General Thoughts:
  • The huge digression on manure is probably the strangest digression in the whole book so far. It just feels strangely out of place. On the one hand you can imagine that after the intensity of the end of the barricade he felt the need to distract himself and his reader, but it's still a bit odd.
  • Gavroche became quite a favourite of mine in these last two weeks. He's just such a representation of freedom but also such a hopeless character. There's no way that his story wouldn't end tragically, but it's still so sad.
  • It seems to be quite a big topic for Hugo when revolutions are justified and when they're not, when the good become bad and how the people and government interact. He keeps returning to it throughout the book and although he has ideas about it I'm not quite sure he's come to a final answer even though he tries hard to convince his readership.
  • Now that this major part of the action is over I wonder if Hugo will be able to sustain the tension for the rest of the novel. Of course there is still the storyline between Marius and Cosette and the tension between Jean Valjean and Javert will still need to be resolved, but is that as exciting as what has just gone down?
Something Extra:
As Hugo started describing the end of the barricade he kept making references to The Battle of Thermopylae. Many of you may already know of this battle because of the (in-)famous Gerard Butler film 300. The Battle of Thermopylae happened in 480 BC and was fought between an alliance of Greek city-states, famously led by the Spartan Leonidas, and the army of Xerxes I. Although the film went out of its way to convince the audience that the Greeks were all Spartans and only 300, they numbered about 700o of varied city-states. Ancient sources said that Xerxes' army numbered a million, but it was probably more like 100,000 to 150,000.  They held the Persians off for 7 days due to the perfectly chosen location. At the end, a force led by Leonidas managed to block the only possible road for the Persians for two full days of fighting until they were betrayed.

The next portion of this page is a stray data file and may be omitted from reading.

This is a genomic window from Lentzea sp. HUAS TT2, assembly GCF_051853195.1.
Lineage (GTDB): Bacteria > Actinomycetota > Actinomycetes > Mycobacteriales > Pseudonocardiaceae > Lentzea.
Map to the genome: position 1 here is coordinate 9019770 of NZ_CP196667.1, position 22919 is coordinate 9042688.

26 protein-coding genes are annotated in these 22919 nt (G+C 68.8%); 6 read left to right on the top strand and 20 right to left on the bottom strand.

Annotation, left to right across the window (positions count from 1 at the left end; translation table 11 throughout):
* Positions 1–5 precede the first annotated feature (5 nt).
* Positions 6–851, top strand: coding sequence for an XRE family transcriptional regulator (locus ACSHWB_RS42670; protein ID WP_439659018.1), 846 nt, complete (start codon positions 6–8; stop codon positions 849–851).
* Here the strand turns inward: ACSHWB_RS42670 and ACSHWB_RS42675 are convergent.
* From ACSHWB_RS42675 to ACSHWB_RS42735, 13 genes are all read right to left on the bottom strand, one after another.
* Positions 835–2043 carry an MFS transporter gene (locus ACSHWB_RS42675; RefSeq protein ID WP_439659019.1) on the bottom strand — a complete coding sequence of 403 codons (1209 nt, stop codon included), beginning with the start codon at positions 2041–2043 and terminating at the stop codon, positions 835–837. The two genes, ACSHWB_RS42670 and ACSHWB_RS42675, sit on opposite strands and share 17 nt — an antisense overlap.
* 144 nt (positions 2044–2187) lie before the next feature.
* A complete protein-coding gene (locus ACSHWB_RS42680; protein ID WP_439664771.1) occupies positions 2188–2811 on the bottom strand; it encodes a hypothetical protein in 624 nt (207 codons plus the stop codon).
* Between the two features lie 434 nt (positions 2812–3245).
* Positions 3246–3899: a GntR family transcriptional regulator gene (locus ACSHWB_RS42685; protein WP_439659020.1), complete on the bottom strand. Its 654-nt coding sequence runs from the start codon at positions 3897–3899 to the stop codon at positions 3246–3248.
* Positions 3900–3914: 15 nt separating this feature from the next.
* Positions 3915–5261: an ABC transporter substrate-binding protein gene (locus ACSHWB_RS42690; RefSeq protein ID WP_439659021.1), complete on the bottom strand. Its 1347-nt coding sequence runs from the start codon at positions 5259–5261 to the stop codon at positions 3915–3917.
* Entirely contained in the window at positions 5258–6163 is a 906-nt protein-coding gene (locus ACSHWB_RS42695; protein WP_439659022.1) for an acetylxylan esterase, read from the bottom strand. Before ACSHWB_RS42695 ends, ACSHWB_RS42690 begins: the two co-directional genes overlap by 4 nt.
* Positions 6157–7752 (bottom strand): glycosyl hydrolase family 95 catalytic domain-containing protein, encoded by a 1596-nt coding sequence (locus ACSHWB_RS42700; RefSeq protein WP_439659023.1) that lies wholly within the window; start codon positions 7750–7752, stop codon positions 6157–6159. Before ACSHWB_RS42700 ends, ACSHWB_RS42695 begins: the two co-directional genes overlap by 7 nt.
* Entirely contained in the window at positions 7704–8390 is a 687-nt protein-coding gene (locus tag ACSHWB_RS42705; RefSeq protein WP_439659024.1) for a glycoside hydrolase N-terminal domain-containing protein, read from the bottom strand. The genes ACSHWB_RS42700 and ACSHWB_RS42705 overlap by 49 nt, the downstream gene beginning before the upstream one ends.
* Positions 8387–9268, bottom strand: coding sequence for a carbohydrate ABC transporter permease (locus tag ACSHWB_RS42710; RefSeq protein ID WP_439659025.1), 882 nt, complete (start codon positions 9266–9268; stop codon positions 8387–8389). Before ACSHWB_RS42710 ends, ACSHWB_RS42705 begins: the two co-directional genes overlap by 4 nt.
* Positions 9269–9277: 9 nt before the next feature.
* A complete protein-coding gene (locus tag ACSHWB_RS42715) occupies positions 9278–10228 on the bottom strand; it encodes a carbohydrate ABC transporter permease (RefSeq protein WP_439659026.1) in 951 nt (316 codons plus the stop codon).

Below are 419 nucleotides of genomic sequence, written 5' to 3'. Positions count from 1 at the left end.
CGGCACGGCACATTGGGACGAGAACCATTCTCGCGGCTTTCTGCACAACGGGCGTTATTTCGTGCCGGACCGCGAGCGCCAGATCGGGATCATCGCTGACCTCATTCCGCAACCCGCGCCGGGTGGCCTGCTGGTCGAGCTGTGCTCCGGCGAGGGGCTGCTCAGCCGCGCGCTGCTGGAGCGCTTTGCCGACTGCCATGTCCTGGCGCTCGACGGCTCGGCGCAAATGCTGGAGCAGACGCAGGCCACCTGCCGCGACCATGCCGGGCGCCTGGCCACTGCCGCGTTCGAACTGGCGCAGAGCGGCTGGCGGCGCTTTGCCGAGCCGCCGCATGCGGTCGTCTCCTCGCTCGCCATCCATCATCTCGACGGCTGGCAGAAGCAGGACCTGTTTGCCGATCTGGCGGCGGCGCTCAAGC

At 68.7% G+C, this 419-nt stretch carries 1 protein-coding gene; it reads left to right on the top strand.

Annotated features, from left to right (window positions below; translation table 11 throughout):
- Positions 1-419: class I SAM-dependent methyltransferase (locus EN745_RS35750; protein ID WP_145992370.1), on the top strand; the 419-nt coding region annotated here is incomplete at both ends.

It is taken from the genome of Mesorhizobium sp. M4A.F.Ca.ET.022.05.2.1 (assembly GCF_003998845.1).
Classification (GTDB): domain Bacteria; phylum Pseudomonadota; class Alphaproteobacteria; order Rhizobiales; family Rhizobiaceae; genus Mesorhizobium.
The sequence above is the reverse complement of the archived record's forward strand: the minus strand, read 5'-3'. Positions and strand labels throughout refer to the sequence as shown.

'Now, no sword is simple. Every blade has two edges; he who wounds with the one is wounded with the other.' p.2080
I loved this line because it's so true. The way it's set in the book Hugo is describing how even the good can turn bad when they reach for weapons and violence.
'The grandeur and beauty of France lies in this, that she takes less from the stomach than other nations: she more easily knots the rope about her loins. She is the first awake, the last asleep. She marches forwards. She is a seeker. This arises from the fact that she is an artist.' p.2084
Although Americans seem to feel they own the copyright on patriotism, it often feels to me that no one is as in love with their country as the French.